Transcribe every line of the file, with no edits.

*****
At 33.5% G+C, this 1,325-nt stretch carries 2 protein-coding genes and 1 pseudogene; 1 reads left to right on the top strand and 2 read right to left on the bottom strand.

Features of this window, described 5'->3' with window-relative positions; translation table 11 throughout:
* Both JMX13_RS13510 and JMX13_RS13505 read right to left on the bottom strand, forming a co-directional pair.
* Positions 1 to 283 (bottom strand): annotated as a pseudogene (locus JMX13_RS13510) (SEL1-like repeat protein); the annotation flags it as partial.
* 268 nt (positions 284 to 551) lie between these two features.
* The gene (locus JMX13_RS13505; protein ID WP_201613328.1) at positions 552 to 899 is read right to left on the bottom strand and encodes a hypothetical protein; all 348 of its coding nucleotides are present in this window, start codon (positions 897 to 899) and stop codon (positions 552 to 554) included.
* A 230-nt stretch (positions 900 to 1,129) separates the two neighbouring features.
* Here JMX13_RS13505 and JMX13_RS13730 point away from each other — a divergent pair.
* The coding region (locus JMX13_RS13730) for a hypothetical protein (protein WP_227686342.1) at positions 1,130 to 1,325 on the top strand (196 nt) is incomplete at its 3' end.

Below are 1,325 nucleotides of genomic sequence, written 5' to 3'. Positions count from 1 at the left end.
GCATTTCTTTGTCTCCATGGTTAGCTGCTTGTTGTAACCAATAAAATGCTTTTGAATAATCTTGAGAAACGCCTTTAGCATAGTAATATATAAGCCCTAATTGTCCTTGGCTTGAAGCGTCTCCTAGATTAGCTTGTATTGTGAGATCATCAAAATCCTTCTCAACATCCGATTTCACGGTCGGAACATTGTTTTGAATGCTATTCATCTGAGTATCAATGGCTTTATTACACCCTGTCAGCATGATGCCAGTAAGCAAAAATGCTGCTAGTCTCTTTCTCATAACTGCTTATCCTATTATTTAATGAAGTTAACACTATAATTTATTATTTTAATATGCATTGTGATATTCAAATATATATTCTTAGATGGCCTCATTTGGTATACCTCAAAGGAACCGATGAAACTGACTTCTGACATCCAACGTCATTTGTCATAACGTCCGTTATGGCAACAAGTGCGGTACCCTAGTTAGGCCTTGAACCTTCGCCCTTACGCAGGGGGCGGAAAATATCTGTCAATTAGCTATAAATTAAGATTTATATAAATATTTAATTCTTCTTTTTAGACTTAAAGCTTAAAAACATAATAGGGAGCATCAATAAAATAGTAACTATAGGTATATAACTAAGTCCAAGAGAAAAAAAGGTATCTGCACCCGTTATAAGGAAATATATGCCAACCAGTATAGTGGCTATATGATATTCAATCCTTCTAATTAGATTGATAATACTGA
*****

At 33.5% G+C, this 1,325-nt stretch carries 2 protein-coding genes and 1 pseudogene; 1 reads left to right on the top strand and 2 read right to left on the bottom strand.

Features of this window, described 5'->3' with window-relative positions; translation table 11 throughout:
* Both JMX13_RS13510 and JMX13_RS13505 read right to left on the bottom strand, forming a co-directional pair.
* Positions 1 to 283 (bottom strand): annotated as a pseudogene (locus JMX13_RS13510) (SEL1-like repeat protein); the annotation flags it as partial.
* 268 nt (positions 284 to 551) lie between these two features.
* The gene (locus JMX13_RS13505; protein ID WP_201613328.1) at positions 552 to 899 is read right to left on the bottom strand and encodes a hypothetical protein; all 348 of its coding nucleotides are present in this window, start codon (positions 897 to 899) and stop codon (positions 552 to 554) included.
* A 230-nt stretch (positions 900 to 1,129) separates the two neighbouring features.
* Here JMX13_RS13505 and JMX13_RS13730 point away from each other — a divergent pair.
* The coding region (locus JMX13_RS13730) for a hypothetical protein (protein WP_227686342.1) at positions 1,130 to 1,325 on the top strand (196 nt) is incomplete at its 3' end.

Below are 1,325 nucleotides of genomic sequence, written 5' to 3'. Positions count from 1 at the left end.
GCATTTCTTTGTCTCCATGGTTAGCTGCTTGTTGTAACCAATAAAATGCTTTTGAATAATCTTGAGAAACGCCTTTAGCATAGTAATATATAAGCCCTAATTGTCCTTGGCTTGAAGCGTCTCCTAGATTAGCTTGTATTGTGAGATCATCAAAATCCTTCTCAACATCCGATTTCACGGTCGGAACATTGTTTTGAATGCTATTCATCTGAGTATCAATGGCTTTATTACACCCTGTCAGCATGATGCCAGTAAGCAAAAATGCTGCTAGTCTCTTTCTCATAACTGCTTATCCTATTATTTAATGAAGTTAACACTATAATTTATTATTTTAATATGCATTGTGATATTCAAATATATATTCTTAGATGGCCTCATTTGGTATACCTCAAAGGAACCGATGAAACTGACTTCTGACATCCAACGTCATTTGTCATAACGTCCGTTATGGCAACAAGTGCGGTACCCTAGTTAGGCCTTGAACCTTCGCCCTTACGCAGGGGGCGGAAAATATCTGTCAATTAGCTATAAATTAAGATTTATATAAATATTTAATTCTTCTTTTTAGACTTAAAGCTTAAAAACATAATAGGGAGCATCAATAAAATAGTAACTATAGGTATATAACTAAGTCCAAGAGAAAAAAAGGTATCTGCACCCGTTATAAGGAAATATATGCCAACCAGTATAGTGGCTATATGATATTCAATCCTTCTAATTAGATTGATAATACTGA